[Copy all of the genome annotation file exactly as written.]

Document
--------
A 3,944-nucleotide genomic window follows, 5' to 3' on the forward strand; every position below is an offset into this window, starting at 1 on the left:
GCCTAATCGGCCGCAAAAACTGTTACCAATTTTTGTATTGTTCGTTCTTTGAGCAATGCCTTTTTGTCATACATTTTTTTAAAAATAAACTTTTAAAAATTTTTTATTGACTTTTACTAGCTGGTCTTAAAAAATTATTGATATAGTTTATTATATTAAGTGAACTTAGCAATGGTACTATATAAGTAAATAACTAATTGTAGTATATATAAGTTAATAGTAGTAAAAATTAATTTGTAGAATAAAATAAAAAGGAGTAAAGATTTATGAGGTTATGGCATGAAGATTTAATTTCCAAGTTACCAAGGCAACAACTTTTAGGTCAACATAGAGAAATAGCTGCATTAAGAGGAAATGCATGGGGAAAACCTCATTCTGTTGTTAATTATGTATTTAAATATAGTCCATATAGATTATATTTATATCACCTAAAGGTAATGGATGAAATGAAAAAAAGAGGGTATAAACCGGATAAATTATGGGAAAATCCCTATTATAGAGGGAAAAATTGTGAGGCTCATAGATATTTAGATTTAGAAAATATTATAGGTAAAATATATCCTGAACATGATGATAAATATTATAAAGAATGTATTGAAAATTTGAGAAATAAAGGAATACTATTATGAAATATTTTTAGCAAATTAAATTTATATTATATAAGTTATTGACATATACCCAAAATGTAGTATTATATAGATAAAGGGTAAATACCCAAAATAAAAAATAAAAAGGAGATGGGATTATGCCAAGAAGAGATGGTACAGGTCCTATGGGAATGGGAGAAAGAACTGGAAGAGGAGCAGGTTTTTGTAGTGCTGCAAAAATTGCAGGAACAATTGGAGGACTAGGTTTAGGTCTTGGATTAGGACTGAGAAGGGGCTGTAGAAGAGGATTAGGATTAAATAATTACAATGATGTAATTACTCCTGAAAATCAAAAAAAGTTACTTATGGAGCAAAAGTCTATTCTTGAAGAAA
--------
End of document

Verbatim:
A 3,944-nucleotide genomic window follows, 5' to 3' on the forward strand; every position below is an offset into this window, starting at 1 on the left:
GCCTAATCGGCCGCAAAAACTGTTACCAATTTTTGTATTGTTCGTTCTTTGAGCAATGCCTTTTTGTCATACATTTTTTTAAAAATAAACTTTTAAAAATTTTTTATTGACTTTTACTAGCTGGTCTTAAAAAATTATTGATATAGTTTATTATATTAAGTGAACTTAGCAATGGTACTATATAAGTAAATAACTAATTGTAGTATATATAAGTTAATAGTAGTAAAAATTAATTTGTAGAATAAAATAAAAAGGAGTAAAGATTTATGAGGTTATGGCATGAAGATTTAATTTCCAAGTTACCAAGGCAACAACTTTTAGGTCAACATAGAGAAATAGCTGCATTAAGAGGAAATGCATGGGGAAAACCTCATTCTGTTGTTAATTATGTATTTAAATATAGTCCATATAGATTATATTTATATCACCTAAAGGTAATGGATGAAATGAAAAAAAGAGGGTATAAACCGGATAAATTATGGGAAAATCCCTATTATAGAGGGAAAAATTGTGAGGCTCATAGATATTTAGATTTAGAAAATATTATAGGTAAAATATATCCTGAACATGATGATAAATATTATAAAGAATGTATTGAAAATTTGAGAAATAAAGGAATACTATTATGAAATATTTTTAGCAAATTAAATTTATATTATATAAGTTATTGACATATACCCAAAATGTAGTATTATATAGATAAAGGGTAAATACCCAAAATAAAAAATAAAAAGGAGATGGGATTATGCCAAGAAGAGATGGTACAGGTCCTATGGGAATGGGAGAAAGAACTGGAAGAGGAGCAGGTTTTTGTAGTGCTGCAAAAATTGCAGGAACAATTGGAGGACTAGGTTTAGGTCTTGGATTAGGACTGAGAAGGGGCTGTAGAAGAGGATTAGGATTAAATAATTACAATGATGTAATTACTCCTGAAAATCAAAAAAAGTTACTTATGGAGCAAAAGTCTATTCTTGAAGAAA